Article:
Division of Genetics and Genomics Genetic Counseling

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Have you or a family member just received a diagnosis of an inherited condition? Do you have a family history of a genetic condition, and think you may be affected or at risk? Are you concerned about having a child with an inherited condition?

These are all reasons people seek genetic counseling. Geneticists (physicians trained in genetics) and genetic counselors provide genetic counseling, and are an integral part of the Division of Genetics and Genomics and its specialty programs.

Genetic counselors are trained to help families understand complex genetic issues while supporting their emotional needs. They can provide you with detailed information on genetic testing options, and arrange testing for you or your child and family members. If you or your child has an inherited condition, the counselor can help you understand more about the condition, its cause, its medical implications and how that condition may run in families.

Our genetic counselors also work closely with the Advanced Fetal Care Center (AFCC), which supports the needs of expectant families whose unborn babies have been diagnosed with or are suspected of having congenital anomalies, from diagnosis and counseling through treatment and follow-up. 

Genetic counseling sessions generally last 30-60 minutes, depending on the complexity of the disorder.

What kind of training does a genetic counselor have?

Genetic counselors have a minimum of a master’s degree in genetic counseling or a related field, including extensive training in human genetics, medical genetics, molecular genetics, and counseling. The American Board of Genetic Counseling (ABGC) offers a certification examination for this discipline. All genetic counselors in Massachusetts are licensed by the Board of Registration of Genetic Counselors.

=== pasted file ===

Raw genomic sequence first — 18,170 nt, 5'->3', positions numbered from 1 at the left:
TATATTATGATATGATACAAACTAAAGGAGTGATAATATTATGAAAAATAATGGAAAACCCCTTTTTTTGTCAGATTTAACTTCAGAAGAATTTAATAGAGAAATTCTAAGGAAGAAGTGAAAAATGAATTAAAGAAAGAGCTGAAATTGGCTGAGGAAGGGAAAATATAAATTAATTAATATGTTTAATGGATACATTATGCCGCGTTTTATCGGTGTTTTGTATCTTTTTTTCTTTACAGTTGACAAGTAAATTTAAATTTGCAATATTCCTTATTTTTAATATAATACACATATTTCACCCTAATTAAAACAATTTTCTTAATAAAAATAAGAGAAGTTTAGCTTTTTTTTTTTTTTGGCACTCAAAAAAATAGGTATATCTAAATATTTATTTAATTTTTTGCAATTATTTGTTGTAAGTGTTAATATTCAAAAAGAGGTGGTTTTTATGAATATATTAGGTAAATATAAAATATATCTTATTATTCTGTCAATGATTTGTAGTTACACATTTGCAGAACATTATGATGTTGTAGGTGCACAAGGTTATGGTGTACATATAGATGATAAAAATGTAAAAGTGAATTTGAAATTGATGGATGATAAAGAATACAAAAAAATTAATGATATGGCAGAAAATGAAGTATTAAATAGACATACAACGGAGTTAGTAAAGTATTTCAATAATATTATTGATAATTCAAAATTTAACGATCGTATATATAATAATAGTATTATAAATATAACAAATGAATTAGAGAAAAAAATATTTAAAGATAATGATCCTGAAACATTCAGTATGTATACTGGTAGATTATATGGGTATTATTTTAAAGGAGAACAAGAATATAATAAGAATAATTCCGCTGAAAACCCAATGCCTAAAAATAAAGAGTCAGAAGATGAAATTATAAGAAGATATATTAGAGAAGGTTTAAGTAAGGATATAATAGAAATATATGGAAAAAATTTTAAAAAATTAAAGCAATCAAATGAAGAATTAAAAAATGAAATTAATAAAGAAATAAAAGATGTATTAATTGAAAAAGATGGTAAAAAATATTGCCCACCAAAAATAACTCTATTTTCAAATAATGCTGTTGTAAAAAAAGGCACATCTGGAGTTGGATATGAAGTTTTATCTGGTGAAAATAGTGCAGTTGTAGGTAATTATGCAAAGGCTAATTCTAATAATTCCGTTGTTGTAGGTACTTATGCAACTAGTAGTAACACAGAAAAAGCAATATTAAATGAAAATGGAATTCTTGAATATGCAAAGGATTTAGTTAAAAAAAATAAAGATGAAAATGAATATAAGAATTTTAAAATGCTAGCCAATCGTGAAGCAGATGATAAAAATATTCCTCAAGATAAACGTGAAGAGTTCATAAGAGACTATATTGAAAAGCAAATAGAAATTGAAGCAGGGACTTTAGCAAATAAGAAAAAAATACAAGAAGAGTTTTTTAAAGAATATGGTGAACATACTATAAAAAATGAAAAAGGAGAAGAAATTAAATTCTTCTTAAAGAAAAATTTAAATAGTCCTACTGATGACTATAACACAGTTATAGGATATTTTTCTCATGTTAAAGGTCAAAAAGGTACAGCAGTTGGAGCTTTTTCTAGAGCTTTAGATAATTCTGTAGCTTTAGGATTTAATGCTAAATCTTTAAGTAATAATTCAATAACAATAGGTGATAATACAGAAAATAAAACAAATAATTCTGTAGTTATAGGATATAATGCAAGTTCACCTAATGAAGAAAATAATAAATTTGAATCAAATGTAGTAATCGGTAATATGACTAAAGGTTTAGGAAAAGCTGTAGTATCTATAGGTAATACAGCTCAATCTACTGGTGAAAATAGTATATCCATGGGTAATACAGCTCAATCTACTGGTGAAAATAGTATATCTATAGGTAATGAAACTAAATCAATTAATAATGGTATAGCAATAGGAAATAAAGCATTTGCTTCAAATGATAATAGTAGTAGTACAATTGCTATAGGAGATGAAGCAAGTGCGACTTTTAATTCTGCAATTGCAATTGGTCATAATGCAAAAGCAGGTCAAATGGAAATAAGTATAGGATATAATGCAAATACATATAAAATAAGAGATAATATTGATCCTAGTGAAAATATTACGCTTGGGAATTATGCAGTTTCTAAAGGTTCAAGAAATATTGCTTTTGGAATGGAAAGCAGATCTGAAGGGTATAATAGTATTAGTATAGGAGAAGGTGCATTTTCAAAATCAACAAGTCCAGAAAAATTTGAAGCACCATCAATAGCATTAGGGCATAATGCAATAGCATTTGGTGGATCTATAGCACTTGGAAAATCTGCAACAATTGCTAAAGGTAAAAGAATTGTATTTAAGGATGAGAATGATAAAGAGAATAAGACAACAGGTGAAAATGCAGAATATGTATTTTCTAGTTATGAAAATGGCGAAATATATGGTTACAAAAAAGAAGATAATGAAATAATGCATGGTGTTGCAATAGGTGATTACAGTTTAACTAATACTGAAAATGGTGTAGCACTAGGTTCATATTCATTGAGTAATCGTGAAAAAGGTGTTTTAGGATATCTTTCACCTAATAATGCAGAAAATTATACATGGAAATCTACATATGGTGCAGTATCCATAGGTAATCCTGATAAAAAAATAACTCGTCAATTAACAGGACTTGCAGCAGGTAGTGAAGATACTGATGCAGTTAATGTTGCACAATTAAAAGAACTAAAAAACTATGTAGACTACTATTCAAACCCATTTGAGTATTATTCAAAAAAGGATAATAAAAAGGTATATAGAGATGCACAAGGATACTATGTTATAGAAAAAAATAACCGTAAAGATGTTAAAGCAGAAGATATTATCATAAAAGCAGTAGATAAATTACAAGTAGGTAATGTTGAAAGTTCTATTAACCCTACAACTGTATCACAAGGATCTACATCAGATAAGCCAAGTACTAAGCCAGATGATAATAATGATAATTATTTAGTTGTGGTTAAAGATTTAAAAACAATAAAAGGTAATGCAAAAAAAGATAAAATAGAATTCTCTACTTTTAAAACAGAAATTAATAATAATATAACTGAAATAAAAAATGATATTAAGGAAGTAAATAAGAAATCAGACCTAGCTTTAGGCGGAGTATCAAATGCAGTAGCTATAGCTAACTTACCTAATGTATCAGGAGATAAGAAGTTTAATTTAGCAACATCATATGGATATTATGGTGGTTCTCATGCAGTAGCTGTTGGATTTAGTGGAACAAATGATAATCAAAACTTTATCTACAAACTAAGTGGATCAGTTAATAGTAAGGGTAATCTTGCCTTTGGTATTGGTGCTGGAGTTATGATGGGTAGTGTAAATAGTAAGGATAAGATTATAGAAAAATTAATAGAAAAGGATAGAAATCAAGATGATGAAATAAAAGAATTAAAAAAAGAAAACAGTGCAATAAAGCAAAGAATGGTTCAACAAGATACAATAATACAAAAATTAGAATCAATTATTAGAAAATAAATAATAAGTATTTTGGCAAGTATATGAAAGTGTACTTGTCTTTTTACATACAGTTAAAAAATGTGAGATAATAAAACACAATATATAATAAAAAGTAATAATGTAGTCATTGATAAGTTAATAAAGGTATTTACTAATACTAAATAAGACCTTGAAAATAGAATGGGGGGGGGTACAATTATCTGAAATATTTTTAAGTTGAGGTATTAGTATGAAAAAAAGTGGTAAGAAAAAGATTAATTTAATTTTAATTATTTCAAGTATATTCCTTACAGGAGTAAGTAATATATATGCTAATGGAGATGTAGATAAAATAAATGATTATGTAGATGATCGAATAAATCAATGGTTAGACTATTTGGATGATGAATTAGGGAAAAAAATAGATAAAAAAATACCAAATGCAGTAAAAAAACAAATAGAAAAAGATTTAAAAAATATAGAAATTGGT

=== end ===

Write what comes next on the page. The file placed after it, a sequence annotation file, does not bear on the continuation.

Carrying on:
Prenatal genetic counseling

Prospective parents may want to consider genetic counseling before pregnancy if either parent has an inherited condition or is a known or suspected carrier. Parents with a family history of any inherited disorder should also consider genetic counseling, as should parents with a previous child or a family history of any of the following:

  • intellectual disability
  • chromosome changes (such as translocations, deletions, duplications)
  • congenital anomalies (such as cleft lip/palate, heart defects, spina bifida)
  • short stature
  • single-gene conditions (such as cystic fibrosis or PKU)
  • hearing or visual impairments
  • learning disabilities
  • psychiatric disorders
  • cancers
  • multiple pregnancy losses

Prenatal genetic counseling is also recommended when:

  • a pregnant mother is age 35 or older, has a screening test or a prenatal ultrasound result suggesting a risk for a genetic condition, has been exposed to alcohol, tobacco or drugs (including medications) during pregnancy, or has certain medical conditions such as diabetes or a seizure disorder
  • a parent or unborn child has been exposed to potentially toxic agents such as drugs, chemicals, radiation, or infection 
  • a parent is infertile due to a suspected chromosome abnormality, or where the mother has premature ovarian failure
  • couples need assisted reproductive techniques to get pregnant
  • parents are blood relatives
People of certain ethnic groups and in certain geographic areas are also at greater risk for genetic disorders.

If you unsure about whether to have genetic counseling, a genetic counselor in the Clinical Genetics Program can discuss your situation with you and help you decide whether genetic counseling or another type of evaluation would be helpful.

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- Sandra L. Fenwick, President and CEO

Boston Children's Hospital 300 Longwood Avenue, Boston, MA 02115 617-355-6000 | 800-355-7944

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